LOADING

Type to search

David Pendered Latest Reports Main Slider

Atlanta’s new DOT to be one-stop shop for everything from transit planning to pothole repair

Trolley by Kelly Jordan Atlanta's newly created Department of Transportation is to lead the planning of multimodal services in the city. Credit: Kelly Jordan

By David Pendered

Atlanta residents are to be allowed to voice their thoughts about how the city’s newly created Department of Transportation goes about its business – including transit planning. Late 2020 is the target date for the new department to be fully functional, according to legislation approved Monday by the Atlanta City Council.

Trolley by Kelly Jordan

Atlanta’s newly created Department of Transportation is to lead the planning of multimodal services in the city. Credit: Kelly Jordan

The DOT commissioner no longer is to report directly to the mayor, as was envisioned in previous versions of the paper. The legislation approved Monday eliminates that provision. The chain of command is not expressly stated in the legislation. Most department heads report to the city’s chief operating officer, according to a flow chart in the city’s budget.

The legislation observes that the first order of business for the new DOT is to:

  • “Develop a comprehensive multimodal transportation plan that provides residents, commuters, and visitors safe access within and to the City of Atlanta.”

In addition, the legislation contemplates a structure for the city to establish a DOT. The structure is addressed, in the broadest of terms, in the start-up date for the new department. The legislation observes:

  • “WHEREAS, the City of Atlanta transportation staff will lead a community engagement process to capture feedback from residents to build a Department of Transportation that aligns with the interests and values of the public; and
  • “WHEREAS, the creation of this new department will begin in Fiscal Year 2020 using a phased approach and is expected to take 18 months to complete.”

Atlanta Mayor Keisha Lance Bottoms has endorsed the concept of a single department to manage all the city’s transportation-related issues. She placed the matter front and center in this year’s State of the City presentation.

In a statement the mayor’s office released following the council’s vote to create the department, the mayor observed:

  • “Every aspect of our mass transit system must be improved in order for our city to meet the demands of our growing communities. Improving mobility not only makes it easier to get around Atlanta – it helps level the playing field for all Atlantans to thrive and get ahead in a 21st century economy.
  • “This newly created office provides a space for experts to convene and strategize how we can implement greater efficiency and support the transportation needs of residents.”

The mayor provided an opportunity for comment from one of the earliest advocates of a one-stop-shop for transportation-related issues. Councilmember Andrew Dickens, elected citywide, said in the mayor’s statement:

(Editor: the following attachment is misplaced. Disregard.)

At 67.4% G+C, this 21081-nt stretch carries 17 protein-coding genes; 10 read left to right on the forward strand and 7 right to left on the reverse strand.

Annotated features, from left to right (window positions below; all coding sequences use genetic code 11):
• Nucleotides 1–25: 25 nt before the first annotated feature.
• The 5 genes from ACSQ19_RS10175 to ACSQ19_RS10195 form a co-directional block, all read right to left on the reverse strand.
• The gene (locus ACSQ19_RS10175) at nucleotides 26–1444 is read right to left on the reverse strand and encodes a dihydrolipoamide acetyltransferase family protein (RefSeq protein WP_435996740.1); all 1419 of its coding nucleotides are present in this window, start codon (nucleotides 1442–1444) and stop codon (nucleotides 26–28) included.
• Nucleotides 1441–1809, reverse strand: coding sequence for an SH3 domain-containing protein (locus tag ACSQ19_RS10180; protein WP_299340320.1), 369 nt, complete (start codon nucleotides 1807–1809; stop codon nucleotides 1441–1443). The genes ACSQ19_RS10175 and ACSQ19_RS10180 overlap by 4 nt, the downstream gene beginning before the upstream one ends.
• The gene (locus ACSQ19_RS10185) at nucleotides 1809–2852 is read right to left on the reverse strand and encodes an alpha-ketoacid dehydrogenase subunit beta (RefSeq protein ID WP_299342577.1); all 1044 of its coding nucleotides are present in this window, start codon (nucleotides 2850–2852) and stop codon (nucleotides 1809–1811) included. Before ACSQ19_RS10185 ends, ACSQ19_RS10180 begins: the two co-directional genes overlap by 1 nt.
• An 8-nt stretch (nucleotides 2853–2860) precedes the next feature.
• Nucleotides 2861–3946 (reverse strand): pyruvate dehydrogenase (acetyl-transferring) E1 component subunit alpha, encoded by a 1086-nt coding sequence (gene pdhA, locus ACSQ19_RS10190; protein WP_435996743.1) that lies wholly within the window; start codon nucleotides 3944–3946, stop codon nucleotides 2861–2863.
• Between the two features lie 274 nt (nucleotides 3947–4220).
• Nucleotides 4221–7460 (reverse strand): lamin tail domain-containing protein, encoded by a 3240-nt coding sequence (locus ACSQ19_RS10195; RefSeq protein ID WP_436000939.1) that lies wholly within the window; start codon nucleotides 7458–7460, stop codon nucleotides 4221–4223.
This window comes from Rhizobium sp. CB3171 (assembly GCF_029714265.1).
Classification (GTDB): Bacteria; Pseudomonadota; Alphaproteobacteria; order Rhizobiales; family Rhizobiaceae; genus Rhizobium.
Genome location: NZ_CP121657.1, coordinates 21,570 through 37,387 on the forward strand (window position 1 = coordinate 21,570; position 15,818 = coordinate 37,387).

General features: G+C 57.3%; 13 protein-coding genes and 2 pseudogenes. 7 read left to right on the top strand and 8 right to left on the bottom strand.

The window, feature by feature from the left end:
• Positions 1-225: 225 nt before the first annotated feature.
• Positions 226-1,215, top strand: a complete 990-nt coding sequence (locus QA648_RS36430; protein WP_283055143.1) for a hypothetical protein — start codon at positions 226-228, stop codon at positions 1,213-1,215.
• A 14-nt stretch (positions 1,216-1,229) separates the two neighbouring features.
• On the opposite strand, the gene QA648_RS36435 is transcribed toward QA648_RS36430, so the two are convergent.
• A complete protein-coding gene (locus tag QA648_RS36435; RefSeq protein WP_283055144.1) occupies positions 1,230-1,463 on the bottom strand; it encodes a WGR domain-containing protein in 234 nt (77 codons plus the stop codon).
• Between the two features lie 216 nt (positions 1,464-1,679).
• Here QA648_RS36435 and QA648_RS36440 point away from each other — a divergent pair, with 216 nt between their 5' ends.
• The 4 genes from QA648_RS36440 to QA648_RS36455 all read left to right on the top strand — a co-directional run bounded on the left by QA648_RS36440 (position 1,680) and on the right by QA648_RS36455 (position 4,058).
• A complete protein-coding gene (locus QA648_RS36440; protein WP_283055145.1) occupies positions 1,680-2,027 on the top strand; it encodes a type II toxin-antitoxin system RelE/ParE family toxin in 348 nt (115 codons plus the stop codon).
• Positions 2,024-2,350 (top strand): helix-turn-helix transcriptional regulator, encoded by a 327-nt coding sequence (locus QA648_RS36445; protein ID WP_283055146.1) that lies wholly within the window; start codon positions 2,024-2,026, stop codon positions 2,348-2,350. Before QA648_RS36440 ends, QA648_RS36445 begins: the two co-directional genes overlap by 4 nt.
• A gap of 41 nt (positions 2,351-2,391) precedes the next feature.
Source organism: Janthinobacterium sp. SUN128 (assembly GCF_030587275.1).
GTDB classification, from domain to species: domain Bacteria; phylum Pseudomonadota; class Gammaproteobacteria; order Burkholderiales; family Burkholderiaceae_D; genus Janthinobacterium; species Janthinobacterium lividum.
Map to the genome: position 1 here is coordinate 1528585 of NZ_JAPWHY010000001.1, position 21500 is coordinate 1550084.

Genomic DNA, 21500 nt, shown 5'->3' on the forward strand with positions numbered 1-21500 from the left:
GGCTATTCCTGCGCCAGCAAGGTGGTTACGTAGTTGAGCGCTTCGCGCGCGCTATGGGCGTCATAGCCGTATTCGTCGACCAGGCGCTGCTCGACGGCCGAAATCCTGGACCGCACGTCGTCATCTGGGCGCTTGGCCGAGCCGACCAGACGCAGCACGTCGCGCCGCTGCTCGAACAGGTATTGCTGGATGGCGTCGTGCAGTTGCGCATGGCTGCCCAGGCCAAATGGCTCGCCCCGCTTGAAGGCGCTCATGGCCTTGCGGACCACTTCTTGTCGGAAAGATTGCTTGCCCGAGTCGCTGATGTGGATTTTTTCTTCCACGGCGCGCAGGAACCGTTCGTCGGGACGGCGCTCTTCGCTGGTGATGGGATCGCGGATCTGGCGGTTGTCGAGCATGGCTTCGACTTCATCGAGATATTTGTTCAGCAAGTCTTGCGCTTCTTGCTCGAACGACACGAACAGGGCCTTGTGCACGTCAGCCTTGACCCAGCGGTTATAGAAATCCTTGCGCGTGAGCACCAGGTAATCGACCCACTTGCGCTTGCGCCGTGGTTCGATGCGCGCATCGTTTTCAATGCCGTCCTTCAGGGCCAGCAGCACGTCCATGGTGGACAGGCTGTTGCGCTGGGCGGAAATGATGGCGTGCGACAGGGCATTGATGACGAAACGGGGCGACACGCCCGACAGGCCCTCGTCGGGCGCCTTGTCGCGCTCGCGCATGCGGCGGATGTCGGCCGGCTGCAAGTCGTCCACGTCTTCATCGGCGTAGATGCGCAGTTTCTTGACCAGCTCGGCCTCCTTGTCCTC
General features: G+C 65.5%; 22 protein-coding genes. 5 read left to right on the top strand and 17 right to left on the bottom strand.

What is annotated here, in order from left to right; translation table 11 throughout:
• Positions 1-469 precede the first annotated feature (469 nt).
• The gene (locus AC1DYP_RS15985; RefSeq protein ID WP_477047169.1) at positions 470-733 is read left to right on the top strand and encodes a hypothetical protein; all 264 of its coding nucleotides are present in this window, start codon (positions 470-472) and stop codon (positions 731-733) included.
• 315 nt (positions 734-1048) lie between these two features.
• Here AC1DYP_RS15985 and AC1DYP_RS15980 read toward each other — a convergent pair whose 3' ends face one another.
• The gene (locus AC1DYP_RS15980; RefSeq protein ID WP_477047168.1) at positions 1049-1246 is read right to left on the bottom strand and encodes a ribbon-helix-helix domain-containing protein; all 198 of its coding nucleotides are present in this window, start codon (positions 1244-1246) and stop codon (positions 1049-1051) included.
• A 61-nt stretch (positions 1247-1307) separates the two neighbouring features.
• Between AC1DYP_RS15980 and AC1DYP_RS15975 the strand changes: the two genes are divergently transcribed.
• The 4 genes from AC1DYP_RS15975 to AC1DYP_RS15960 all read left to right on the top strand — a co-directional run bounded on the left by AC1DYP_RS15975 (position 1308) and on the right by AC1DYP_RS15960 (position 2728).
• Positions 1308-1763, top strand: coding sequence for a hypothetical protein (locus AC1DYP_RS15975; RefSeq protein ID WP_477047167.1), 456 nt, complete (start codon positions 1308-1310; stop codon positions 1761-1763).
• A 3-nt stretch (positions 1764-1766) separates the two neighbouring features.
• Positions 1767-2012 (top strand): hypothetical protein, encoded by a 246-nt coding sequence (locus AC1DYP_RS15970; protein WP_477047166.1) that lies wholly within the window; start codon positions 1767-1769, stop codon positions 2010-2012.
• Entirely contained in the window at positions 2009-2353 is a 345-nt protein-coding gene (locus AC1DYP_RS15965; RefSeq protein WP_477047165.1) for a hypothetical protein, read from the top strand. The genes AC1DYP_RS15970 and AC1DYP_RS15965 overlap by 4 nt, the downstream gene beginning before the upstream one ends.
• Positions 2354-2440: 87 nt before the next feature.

• “I’m excited that Mayor Bottoms and I teamed up for over a year with several community leaders to form this department that will bring greater efficiency and effectiveness for transportation in our city.”

The legislation establishes the basic framework for the new department. The DOT is to consist of:

  • Office of the Commissioner;
  • Office of Mobility Strategy, Planning, and Performance;
  • Office of Capital Project Delivery; and
  • Office of Operations and Maintenance.

According to the legislation, six functions have been assigned to the DOT, with the sixth providing a degree of latitude for it to take on additional responsibilities:

  • “Develop a comprehensive multimodal transportation plan that provides residents, commuters, and visitors safe access within and to the City of Atlanta;
  • “Coordinate transportation operations, funding, and project delivery with partnering jurisdictions and agencies to improve mobility;
  • “Plan, design, manage, and execute transportation projects to improve mobility for residents, commuters, and visitors;
  • “Conduct maintenance and operations on existing transportation assets to maintain an efficient and effective transportation system for the City of Atlanta;
  • “Manage the use of transportation funding to plan or execute enhancements to the City of Atlanta transportation network; and
  • “Other transportation functions and duties which are under the purview of the Department of Public Works, the Department of City of Planning, and Renew Atlanta which may be transferred to the Department of Transportation.”

 

Tags:
David Pendered

David Pendered, Managing Editor, is an Atlanta journalist with more than 30 years experience reporting on the region’s urban affairs, from Atlanta City Hall to the state Capitol. Since 2008, he has written for print and digital publications, and advised on media and governmental affairs. Previously, he spent more than 26 years with The Atlanta Journal-Constitution and won awards for his coverage of schools and urban development. David graduated from North Carolina State University and was a Western Knight Center Fellow.

    1

You Might also Like

1 Comment

  1. Chris Johnston June 22, 2019 10:09 pm

    Let’s see whether the new DOT can repair the streets like former Mayor Franklin’s Pothole Posse promised but never delivered.Report

    Reply

Leave a Comment

Your email address will not be published. Required fields are marked *

This site uses Akismet to reduce spam. Learn how your comment data is processed.